This new product is designed to perform more robust studies in pre-clinical toxicity and drug metabolism. Early availability of reliable human liver-based assays is critical to the pharmaceutical industry when deciding to bring a lead compound in clinical phase development.
With their combined expertise and synergies, the companies are well positioned to develop a ready-to-use long-term liver-based assay. The Promethera Biosciences team is specialized in isolating, expanding and characterizing human liver progenitor cells for both cell therapy and liver cell based assays. EMD Millipore is a global life science company with an extensive portfolio of cell analysis instruments, research reagents and assays, cell culture and sample preparation products, plus advanced microfluidic cell culture as well as drug discovery services.
Promethera Biosciences has identified a novel adult human hepatic progenitor cell population that can be maintained in vitro in two-dimensional and three-dimensional cell culture conditions providing new models for testing in vitro drug metabolism: Promethera H2Screen and H3screen. This technology is the object of a patent application filed by Promethera Biosciences. There are various benefits with this new technology; Promethera Biosciences cell-based models are derived from healthy human livers and acquire a metabolic capacity within the range of primary hepatocytes. They have long-term stability in culture as well as potential for large-scale production and reproducibility across batches.
EMD Millipore’s ‘Pearl’ microfluidic technology maintains hepatocyte functionality by mimicking the liver microenvironment. When liver cells are cultured in the ‘Pearl’ format they recover key metabolic functions and could display phenotypic profiles of the intact organ for over a month.
The project for developing a new product combining the strengths of EMD Millipore 'Pearl' microfluidic technology and of Promethera Biosciences H2Screen/H3Screen cells has been selected by the Belgian Walloon Region Biocluster (BioWin) and the Massachusetts Life Sciences Center (MLSC). It will be funded 900K€ in total for both partners.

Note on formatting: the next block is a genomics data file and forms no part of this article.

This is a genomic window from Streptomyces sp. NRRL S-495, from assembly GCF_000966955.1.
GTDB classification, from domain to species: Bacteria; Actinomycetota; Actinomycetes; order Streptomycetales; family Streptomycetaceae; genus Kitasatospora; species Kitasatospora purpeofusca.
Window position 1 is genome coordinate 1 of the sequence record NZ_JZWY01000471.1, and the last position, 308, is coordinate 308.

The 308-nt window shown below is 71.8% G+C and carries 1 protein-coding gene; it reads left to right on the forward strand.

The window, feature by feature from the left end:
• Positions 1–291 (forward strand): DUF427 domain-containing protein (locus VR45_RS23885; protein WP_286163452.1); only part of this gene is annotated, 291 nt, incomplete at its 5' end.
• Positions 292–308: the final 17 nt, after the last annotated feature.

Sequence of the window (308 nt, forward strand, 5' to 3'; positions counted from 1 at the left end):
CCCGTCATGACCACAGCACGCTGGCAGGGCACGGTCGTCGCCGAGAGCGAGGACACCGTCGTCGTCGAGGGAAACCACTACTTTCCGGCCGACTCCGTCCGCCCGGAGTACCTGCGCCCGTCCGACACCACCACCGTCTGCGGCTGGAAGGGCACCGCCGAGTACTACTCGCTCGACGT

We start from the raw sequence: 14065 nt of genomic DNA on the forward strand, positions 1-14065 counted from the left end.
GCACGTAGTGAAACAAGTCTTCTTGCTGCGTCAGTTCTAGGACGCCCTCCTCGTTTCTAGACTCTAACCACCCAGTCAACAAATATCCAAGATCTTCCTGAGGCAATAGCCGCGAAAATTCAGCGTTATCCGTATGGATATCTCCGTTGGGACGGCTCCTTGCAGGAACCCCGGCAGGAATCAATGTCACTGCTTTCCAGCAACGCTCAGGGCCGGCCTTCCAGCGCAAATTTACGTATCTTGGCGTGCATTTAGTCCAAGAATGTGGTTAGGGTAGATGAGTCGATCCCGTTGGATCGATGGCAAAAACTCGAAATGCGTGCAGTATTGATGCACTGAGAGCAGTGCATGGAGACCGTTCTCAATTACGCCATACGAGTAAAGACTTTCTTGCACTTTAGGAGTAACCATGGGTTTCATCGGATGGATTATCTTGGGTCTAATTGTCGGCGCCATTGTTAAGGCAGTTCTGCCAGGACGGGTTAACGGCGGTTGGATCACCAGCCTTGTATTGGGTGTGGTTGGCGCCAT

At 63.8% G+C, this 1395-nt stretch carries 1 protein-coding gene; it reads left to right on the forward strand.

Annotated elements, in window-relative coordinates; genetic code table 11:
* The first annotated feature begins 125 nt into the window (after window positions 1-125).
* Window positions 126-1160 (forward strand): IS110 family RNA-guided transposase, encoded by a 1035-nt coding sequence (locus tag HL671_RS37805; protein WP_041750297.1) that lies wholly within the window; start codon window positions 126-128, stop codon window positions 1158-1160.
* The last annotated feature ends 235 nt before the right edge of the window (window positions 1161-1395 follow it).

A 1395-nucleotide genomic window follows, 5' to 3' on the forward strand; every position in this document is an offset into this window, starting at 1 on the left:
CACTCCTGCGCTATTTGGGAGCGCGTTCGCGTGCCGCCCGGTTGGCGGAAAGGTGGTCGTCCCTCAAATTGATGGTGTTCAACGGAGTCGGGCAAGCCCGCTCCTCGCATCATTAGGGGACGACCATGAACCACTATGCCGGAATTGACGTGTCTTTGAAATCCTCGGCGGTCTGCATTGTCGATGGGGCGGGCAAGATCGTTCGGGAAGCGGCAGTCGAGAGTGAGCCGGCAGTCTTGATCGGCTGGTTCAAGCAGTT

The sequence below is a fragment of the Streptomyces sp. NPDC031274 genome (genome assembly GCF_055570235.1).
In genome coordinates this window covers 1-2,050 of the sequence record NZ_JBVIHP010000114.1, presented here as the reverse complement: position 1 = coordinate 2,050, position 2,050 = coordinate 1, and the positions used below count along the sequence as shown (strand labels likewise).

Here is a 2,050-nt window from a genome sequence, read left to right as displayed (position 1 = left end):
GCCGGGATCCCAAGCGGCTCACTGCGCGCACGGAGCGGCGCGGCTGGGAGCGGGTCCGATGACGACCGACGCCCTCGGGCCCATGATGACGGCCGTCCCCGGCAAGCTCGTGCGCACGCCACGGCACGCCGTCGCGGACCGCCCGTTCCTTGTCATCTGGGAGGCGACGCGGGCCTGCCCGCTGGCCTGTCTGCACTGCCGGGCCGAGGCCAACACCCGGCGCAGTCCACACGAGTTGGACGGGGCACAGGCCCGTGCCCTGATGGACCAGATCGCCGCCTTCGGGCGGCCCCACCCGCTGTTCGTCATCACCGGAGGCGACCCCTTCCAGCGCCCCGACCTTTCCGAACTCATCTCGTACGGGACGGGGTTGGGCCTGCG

The Belgian Walloon region and the Massachusetts Life Sciences Center (MLSC) are partners in the International Collaborative Industry Program (ICIP). The program’s objective is to promote and motivate collaboration between life sciences companies in Massachusetts (USA) and other countries by facilitating partnerships, supporting exciting new projects, and providing joint funding for helping to swiftly design and develop innovative products and services.
In April 2013 a call was launched with four partner foreign regions of the Massachusetts Life Sciences Center in the ICIP program. Promethera Biosciences and EMD Millipore were one of the four collaborative projects selected by independent Belgian and American panels of experts.
”We are very pleased to initiate this collaboration with EMD Millipore and to combine our expertise to develop a ready to use liver based assay. We sincerely thank the Walloon region and the MLSC for funding this innovative project”, said Eric Halioua, Chief Executive Officer of Promethera Biosciences.
“The opportunity to work closely with Promethera over the course of the project, speaks to the nature of our organization: enabling our partners to conduct potentially life-saving research,” says Robert Yates, President and CEO of EMD Millipore. “We are looking forward to building our relationship and more importantly to the outcomes this partnership has the potential to deliver. A sincere thanks to the MLSC for the opportunity to see what this collaboration can achieve and more importantly the continued support of the Massachusetts Life Sciences industry.”
An urgent need for reliable human liver-based assays for early preclinical testing
Early availability of reliable human liver-based assays is critical to the pharmaceutical industry in deciding to bring a lead compound in clinical phase development. 30% of drug candidates fail during clinical development due to toxicity issues. Hepatocyte (liver cells) based studies represent 85% of in vitro toxicology assays. But current models are limited by key technological challenges such as long-term stability of hepatic functionality to allow chronic toxicity testing, and obtaining a stable and consistent human cell source at acceptable cost.